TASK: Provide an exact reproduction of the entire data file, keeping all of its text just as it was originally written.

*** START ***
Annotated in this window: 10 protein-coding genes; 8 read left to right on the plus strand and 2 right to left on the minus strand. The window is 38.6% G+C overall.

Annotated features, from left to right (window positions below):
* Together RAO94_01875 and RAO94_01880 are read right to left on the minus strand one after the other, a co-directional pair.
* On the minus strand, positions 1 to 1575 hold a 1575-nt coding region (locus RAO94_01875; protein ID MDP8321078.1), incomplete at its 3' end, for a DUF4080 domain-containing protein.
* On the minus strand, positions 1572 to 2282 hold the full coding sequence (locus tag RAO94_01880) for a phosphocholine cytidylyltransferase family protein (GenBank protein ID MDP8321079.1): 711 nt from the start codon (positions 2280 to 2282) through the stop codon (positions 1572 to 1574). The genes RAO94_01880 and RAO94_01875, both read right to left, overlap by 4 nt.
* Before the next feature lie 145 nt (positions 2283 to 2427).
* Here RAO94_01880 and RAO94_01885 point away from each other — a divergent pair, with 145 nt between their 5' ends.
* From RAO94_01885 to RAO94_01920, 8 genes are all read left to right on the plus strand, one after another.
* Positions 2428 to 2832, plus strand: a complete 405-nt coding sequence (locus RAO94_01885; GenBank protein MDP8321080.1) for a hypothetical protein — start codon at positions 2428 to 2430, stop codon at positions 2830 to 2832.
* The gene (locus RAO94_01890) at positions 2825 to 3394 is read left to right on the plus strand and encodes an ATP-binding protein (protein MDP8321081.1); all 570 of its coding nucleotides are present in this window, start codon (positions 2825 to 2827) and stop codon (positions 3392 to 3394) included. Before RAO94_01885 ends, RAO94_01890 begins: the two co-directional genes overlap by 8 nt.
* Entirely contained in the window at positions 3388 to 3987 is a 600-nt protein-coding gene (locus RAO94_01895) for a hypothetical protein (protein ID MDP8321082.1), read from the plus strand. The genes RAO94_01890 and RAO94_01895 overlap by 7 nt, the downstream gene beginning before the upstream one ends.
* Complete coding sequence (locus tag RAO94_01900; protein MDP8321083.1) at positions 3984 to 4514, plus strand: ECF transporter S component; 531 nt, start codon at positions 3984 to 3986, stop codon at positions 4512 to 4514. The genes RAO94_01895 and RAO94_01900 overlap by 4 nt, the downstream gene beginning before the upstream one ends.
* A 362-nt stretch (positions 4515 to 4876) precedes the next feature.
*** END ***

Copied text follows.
Annotated in this window: 10 protein-coding genes; 8 read left to right on the plus strand and 2 right to left on the minus strand. The window is 38.6% G+C overall.

Annotated features, from left to right (window positions below):
* Together RAO94_01875 and RAO94_01880 are read right to left on the minus strand one after the other, a co-directional pair.
* On the minus strand, positions 1 to 1575 hold a 1575-nt coding region (locus RAO94_01875; protein ID MDP8321078.1), incomplete at its 3' end, for a DUF4080 domain-containing protein.
* On the minus strand, positions 1572 to 2282 hold the full coding sequence (locus tag RAO94_01880) for a phosphocholine cytidylyltransferase family protein (GenBank protein ID MDP8321079.1): 711 nt from the start codon (positions 2280 to 2282) through the stop codon (positions 1572 to 1574). The genes RAO94_01880 and RAO94_01875, both read right to left, overlap by 4 nt.
* Before the next feature lie 145 nt (positions 2283 to 2427).
* Here RAO94_01880 and RAO94_01885 point away from each other — a divergent pair, with 145 nt between their 5' ends.
* From RAO94_01885 to RAO94_01920, 8 genes are all read left to right on the plus strand, one after another.
* Positions 2428 to 2832, plus strand: a complete 405-nt coding sequence (locus RAO94_01885; GenBank protein MDP8321080.1) for a hypothetical protein — start codon at positions 2428 to 2430, stop codon at positions 2830 to 2832.
* The gene (locus RAO94_01890) at positions 2825 to 3394 is read left to right on the plus strand and encodes an ATP-binding protein (protein MDP8321081.1); all 570 of its coding nucleotides are present in this window, start codon (positions 2825 to 2827) and stop codon (positions 3392 to 3394) included. Before RAO94_01885 ends, RAO94_01890 begins: the two co-directional genes overlap by 8 nt.
* Entirely contained in the window at positions 3388 to 3987 is a 600-nt protein-coding gene (locus RAO94_01895) for a hypothetical protein (protein ID MDP8321082.1), read from the plus strand. The genes RAO94_01890 and RAO94_01895 overlap by 7 nt, the downstream gene beginning before the upstream one ends.
* Complete coding sequence (locus tag RAO94_01900; protein MDP8321083.1) at positions 3984 to 4514, plus strand: ECF transporter S component; 531 nt, start codon at positions 3984 to 3986, stop codon at positions 4512 to 4514. The genes RAO94_01895 and RAO94_01900 overlap by 4 nt, the downstream gene beginning before the upstream one ends.
* A 362-nt stretch (positions 4515 to 4876) precedes the next feature.